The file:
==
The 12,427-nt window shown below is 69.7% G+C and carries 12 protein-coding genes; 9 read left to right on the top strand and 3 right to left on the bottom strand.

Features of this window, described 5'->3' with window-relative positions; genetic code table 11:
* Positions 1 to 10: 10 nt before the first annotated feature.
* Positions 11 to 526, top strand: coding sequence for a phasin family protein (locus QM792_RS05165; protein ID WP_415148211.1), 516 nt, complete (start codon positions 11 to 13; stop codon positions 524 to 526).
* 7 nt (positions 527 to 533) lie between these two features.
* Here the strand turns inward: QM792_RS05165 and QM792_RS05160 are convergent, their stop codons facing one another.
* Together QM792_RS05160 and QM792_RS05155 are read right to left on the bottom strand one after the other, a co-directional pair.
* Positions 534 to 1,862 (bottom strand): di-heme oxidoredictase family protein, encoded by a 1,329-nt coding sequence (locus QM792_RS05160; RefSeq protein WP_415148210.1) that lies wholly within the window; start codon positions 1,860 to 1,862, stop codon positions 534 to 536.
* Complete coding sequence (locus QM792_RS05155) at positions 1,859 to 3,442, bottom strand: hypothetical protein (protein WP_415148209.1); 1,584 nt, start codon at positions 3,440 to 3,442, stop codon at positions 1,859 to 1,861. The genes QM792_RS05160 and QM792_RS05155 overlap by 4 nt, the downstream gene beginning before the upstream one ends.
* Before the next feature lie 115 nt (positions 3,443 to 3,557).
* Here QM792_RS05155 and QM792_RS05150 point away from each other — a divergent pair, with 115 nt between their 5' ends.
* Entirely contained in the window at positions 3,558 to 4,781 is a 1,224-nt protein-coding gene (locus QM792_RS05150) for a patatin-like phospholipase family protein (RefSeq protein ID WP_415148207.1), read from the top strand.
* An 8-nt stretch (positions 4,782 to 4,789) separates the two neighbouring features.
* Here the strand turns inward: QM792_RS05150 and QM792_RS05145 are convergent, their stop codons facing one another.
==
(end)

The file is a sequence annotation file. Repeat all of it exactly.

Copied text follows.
The 12,427-nt window shown below is 69.7% G+C and carries 12 protein-coding genes; 9 read left to right on the top strand and 3 right to left on the bottom strand.

Features of this window, described 5'->3' with window-relative positions; genetic code table 11:
* Positions 1 to 10: 10 nt before the first annotated feature.
* Positions 11 to 526, top strand: coding sequence for a phasin family protein (locus QM792_RS05165; protein ID WP_415148211.1), 516 nt, complete (start codon positions 11 to 13; stop codon positions 524 to 526).
* 7 nt (positions 527 to 533) lie between these two features.
* Here the strand turns inward: QM792_RS05165 and QM792_RS05160 are convergent, their stop codons facing one another.
* Together QM792_RS05160 and QM792_RS05155 are read right to left on the bottom strand one after the other, a co-directional pair.
* Positions 534 to 1,862 (bottom strand): di-heme oxidoredictase family protein, encoded by a 1,329-nt coding sequence (locus QM792_RS05160; RefSeq protein WP_415148210.1) that lies wholly within the window; start codon positions 1,860 to 1,862, stop codon positions 534 to 536.
* Complete coding sequence (locus QM792_RS05155) at positions 1,859 to 3,442, bottom strand: hypothetical protein (protein WP_415148209.1); 1,584 nt, start codon at positions 3,440 to 3,442, stop codon at positions 1,859 to 1,861. The genes QM792_RS05160 and QM792_RS05155 overlap by 4 nt, the downstream gene beginning before the upstream one ends.
* Before the next feature lie 115 nt (positions 3,443 to 3,557).
* Here QM792_RS05155 and QM792_RS05150 point away from each other — a divergent pair, with 115 nt between their 5' ends.
* Entirely contained in the window at positions 3,558 to 4,781 is a 1,224-nt protein-coding gene (locus QM792_RS05150) for a patatin-like phospholipase family protein (RefSeq protein ID WP_415148207.1), read from the top strand.
* An 8-nt stretch (positions 4,782 to 4,789) separates the two neighbouring features.
* Here the strand turns inward: QM792_RS05150 and QM792_RS05145 are convergent, their stop codons facing one another.